The correct response is for you, the semi-responsible teenager, to throw the partiers out of your house and you do your best to fix what’s broken — maybe you grab your idiot friends and make them clean up with you, but they’ve also shown that they can’t be trusted, so it might just be a good idea to toss them out too and work alone. But either way, you need to start cleaning. Just because it’s not your fault doesn’t absolve you of your responsibility to make it better. Get out the stains if you can, pick up the food from the floor, and glue together anything shattered. Most importantly, call your parents and tell them what just happened, that you tried to stop it and had no control over the situation, but that once you had a chance, you did your best to make it right. Trust me, no matter how hard you try to clean up without their knowledge, if you don’t explicitly denounce the activity before they discover the damage (either for themselves or from somebody else), they will assume you were a part of it.
You have good parents — if you’re prompt and forthright about what happened, they’ll see that it wasn’t your fault. Maybe, even after your best efforts, there is some damage that’s simply irreparable. That stinks. But it’s only your fault if you don’t do your best to stop it.
And let’s say Trump is reelected in 2020, which is like you trying to shut down the party but kids are coming in faster than you can throw them out. You spend the entire night trying to pull the plug and stop the madness, but it’s no use and the party dissipates several hours later, with you totally exhausted. Again, that’s not your fault. You can’t stop every bad thing from happening, even on your own turf. But the same rules apply about cleaning up and calling your parents. They have to know you condemn the bad acts and the harm that was done, otherwise you’re just as much a part of it.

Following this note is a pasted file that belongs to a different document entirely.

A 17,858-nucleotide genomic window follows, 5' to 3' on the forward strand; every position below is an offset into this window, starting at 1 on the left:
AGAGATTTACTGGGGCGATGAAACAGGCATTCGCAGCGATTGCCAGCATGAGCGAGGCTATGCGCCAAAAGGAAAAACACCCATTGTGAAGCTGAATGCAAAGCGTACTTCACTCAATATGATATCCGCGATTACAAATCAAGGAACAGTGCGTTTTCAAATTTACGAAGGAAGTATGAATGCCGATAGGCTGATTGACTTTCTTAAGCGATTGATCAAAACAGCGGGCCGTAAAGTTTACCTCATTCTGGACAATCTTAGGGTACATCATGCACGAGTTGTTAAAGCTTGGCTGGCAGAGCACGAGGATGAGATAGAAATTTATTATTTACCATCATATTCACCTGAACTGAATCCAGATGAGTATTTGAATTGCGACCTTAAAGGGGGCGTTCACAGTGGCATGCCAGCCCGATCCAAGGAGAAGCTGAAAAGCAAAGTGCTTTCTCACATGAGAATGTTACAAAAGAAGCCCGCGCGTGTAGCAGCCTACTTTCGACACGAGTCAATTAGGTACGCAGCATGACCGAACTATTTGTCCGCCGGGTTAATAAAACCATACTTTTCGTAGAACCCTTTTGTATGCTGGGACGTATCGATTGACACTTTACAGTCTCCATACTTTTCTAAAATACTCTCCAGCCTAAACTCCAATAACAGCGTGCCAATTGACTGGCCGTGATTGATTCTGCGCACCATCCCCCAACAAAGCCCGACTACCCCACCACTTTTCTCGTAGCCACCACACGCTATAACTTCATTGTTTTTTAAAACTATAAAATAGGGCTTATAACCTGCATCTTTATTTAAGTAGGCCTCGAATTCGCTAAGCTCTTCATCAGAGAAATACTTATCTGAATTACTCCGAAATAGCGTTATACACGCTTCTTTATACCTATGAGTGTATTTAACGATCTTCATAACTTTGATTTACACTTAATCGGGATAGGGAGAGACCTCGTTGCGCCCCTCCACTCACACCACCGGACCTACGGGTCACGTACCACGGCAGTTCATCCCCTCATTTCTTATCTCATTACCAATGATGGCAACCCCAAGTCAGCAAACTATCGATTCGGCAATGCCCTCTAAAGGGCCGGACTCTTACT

Conservatives agree that Trump has tarnished our brand. He is not a conservative, and even if you like most of his policy (I don’t, but that’s a separate topic), there’s more to being a conservative than small government. On this platform, we’ve often described conservatism’s three pillars as natural rights, economic freedom, and Western Civilization. Even if you think Trump checks off the first two boxes, there is no argument he embodies or in any way endorses the Judeo-Christian values and morality of Western Civilization. Especially on rhetoric, Trump has been virtually as far away from conservative as it is possible to be. A conservative who doesn’t stand for morality is at best a libertarian, though in Trump’s case more like a libertine.
But suddenly, thanks to Trump, conservatives don’t seem to hold Western morality in such high regard. Think about the following excerpt from our news cycle: the President of the United States just publicly referred to a porn star, whom he slept with mere days after his wife had given birth and whom he paid $130,000 to keep the affair secret, as “Horseface.” Which part of that sentence would make the Founding Fathers proud?